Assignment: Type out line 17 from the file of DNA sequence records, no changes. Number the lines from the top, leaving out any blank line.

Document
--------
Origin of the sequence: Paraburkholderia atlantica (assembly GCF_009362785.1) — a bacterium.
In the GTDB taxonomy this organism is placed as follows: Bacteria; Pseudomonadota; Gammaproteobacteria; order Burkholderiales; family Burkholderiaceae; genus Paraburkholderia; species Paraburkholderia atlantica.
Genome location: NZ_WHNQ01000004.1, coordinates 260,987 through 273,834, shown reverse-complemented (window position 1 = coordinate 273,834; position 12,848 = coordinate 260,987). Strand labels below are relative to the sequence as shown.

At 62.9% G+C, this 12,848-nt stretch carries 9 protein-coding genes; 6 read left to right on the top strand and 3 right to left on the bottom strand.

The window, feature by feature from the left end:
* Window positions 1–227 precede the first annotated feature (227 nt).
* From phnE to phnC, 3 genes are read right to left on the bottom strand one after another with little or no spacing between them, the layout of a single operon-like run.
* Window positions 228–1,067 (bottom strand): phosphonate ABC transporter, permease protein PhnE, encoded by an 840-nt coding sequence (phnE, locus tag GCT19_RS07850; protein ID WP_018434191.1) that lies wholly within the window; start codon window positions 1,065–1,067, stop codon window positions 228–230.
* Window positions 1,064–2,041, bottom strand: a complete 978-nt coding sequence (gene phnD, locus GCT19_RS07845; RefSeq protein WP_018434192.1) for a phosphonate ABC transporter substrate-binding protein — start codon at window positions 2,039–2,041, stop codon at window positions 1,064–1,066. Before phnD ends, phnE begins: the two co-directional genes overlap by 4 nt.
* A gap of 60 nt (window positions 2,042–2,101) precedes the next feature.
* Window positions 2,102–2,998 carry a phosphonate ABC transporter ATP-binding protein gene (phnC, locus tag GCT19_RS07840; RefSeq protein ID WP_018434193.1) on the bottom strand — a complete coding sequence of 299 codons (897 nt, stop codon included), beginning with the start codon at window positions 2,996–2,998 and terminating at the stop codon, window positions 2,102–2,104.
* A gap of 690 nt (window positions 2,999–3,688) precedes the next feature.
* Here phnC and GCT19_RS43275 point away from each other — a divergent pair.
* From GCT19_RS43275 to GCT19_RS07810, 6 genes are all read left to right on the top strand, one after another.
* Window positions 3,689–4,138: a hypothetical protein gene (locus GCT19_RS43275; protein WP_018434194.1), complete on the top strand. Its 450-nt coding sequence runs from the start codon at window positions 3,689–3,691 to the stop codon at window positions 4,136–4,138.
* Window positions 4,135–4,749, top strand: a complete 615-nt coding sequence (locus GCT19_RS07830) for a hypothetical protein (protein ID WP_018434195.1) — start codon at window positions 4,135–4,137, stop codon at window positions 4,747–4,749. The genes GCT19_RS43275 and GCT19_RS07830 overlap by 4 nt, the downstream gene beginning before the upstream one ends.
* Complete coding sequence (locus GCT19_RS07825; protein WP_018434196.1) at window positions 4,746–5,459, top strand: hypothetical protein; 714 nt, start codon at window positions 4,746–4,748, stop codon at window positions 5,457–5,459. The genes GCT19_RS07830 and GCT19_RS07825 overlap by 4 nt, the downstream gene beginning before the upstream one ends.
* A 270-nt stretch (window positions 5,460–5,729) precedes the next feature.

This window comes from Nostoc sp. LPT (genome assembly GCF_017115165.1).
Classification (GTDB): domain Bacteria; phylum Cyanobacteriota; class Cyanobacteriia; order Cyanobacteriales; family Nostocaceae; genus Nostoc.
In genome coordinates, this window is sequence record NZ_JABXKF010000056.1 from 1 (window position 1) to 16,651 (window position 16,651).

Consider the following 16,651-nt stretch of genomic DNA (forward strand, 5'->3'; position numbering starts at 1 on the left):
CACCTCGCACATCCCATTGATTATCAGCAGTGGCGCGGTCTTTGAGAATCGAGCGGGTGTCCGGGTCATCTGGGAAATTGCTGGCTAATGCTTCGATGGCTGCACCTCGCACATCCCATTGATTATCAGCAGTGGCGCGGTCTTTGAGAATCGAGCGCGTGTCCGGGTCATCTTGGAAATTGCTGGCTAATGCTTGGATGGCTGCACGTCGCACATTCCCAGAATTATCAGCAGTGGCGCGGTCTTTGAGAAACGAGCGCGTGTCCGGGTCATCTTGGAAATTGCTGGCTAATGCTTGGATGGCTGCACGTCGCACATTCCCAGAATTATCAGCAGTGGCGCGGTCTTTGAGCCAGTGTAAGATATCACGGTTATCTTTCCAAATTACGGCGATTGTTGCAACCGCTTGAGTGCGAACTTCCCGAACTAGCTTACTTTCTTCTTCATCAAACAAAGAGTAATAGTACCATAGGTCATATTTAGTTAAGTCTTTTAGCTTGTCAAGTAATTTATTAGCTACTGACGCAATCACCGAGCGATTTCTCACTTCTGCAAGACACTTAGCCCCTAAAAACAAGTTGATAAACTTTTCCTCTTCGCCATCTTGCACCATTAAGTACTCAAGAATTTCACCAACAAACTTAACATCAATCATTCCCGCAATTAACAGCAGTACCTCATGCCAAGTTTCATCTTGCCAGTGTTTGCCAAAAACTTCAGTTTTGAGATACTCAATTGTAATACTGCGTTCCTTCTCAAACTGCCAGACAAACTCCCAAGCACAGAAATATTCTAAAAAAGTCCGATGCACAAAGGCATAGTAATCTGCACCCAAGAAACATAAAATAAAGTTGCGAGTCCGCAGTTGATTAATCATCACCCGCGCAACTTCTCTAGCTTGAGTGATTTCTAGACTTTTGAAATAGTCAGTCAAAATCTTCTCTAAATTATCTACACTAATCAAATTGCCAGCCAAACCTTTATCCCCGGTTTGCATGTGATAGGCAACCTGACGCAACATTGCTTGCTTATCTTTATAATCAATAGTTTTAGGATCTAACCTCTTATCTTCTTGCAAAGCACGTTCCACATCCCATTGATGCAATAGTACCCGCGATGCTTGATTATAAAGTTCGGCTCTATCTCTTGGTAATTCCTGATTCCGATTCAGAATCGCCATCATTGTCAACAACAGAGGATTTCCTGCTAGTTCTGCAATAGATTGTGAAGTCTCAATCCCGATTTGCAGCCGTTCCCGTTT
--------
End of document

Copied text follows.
* Complete coding sequence (locus GCT19_RS07825; protein WP_018434196.1) at window positions 4,746–5,459, top strand: hypothetical protein; 714 nt, start codon at window positions 4,746–4,748, stop codon at window positions 5,457–5,459. The genes GCT19_RS07830 and GCT19_RS07825 overlap by 4 nt, the downstream gene beginning before the upstream one ends.